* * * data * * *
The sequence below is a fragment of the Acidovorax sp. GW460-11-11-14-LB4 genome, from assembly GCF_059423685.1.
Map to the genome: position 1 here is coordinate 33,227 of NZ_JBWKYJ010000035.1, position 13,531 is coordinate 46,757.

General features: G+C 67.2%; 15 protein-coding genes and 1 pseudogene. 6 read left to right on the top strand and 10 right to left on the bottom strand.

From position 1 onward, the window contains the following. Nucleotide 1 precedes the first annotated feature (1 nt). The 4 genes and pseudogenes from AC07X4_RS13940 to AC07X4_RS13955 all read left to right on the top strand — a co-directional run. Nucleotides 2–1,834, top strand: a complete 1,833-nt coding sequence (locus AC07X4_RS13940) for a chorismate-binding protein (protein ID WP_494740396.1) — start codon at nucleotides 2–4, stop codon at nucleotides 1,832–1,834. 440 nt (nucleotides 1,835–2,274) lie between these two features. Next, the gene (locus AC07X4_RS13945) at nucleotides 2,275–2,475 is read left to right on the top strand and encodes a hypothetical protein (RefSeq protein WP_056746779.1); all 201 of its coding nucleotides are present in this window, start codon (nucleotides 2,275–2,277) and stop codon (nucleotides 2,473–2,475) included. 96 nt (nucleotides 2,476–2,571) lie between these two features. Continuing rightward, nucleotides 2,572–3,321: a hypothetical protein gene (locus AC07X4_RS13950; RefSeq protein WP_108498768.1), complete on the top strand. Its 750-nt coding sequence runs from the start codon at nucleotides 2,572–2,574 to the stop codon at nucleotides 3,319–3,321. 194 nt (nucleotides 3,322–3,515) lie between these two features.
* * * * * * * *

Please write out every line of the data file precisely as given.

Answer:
The sequence below is a fragment of the Acidovorax sp. GW460-11-11-14-LB4 genome, from assembly GCF_059423685.1.
Map to the genome: position 1 here is coordinate 33,227 of NZ_JBWKYJ010000035.1, position 13,531 is coordinate 46,757.

General features: G+C 67.2%; 15 protein-coding genes and 1 pseudogene. 6 read left to right on the top strand and 10 right to left on the bottom strand.

From position 1 onward, the window contains the following. Nucleotide 1 precedes the first annotated feature (1 nt). The 4 genes and pseudogenes from AC07X4_RS13940 to AC07X4_RS13955 all read left to right on the top strand — a co-directional run. Nucleotides 2–1,834, top strand: a complete 1,833-nt coding sequence (locus AC07X4_RS13940) for a chorismate-binding protein (protein ID WP_494740396.1) — start codon at nucleotides 2–4, stop codon at nucleotides 1,832–1,834. 440 nt (nucleotides 1,835–2,274) lie between these two features. Next, the gene (locus AC07X4_RS13945) at nucleotides 2,275–2,475 is read left to right on the top strand and encodes a hypothetical protein (RefSeq protein WP_056746779.1); all 201 of its coding nucleotides are present in this window, start codon (nucleotides 2,275–2,277) and stop codon (nucleotides 2,473–2,475) included. 96 nt (nucleotides 2,476–2,571) lie between these two features. Continuing rightward, nucleotides 2,572–3,321: a hypothetical protein gene (locus AC07X4_RS13950; RefSeq protein WP_108498768.1), complete on the top strand. Its 750-nt coding sequence runs from the start codon at nucleotides 2,572–2,574 to the stop codon at nucleotides 3,319–3,321. 194 nt (nucleotides 3,322–3,515) lie between these two features.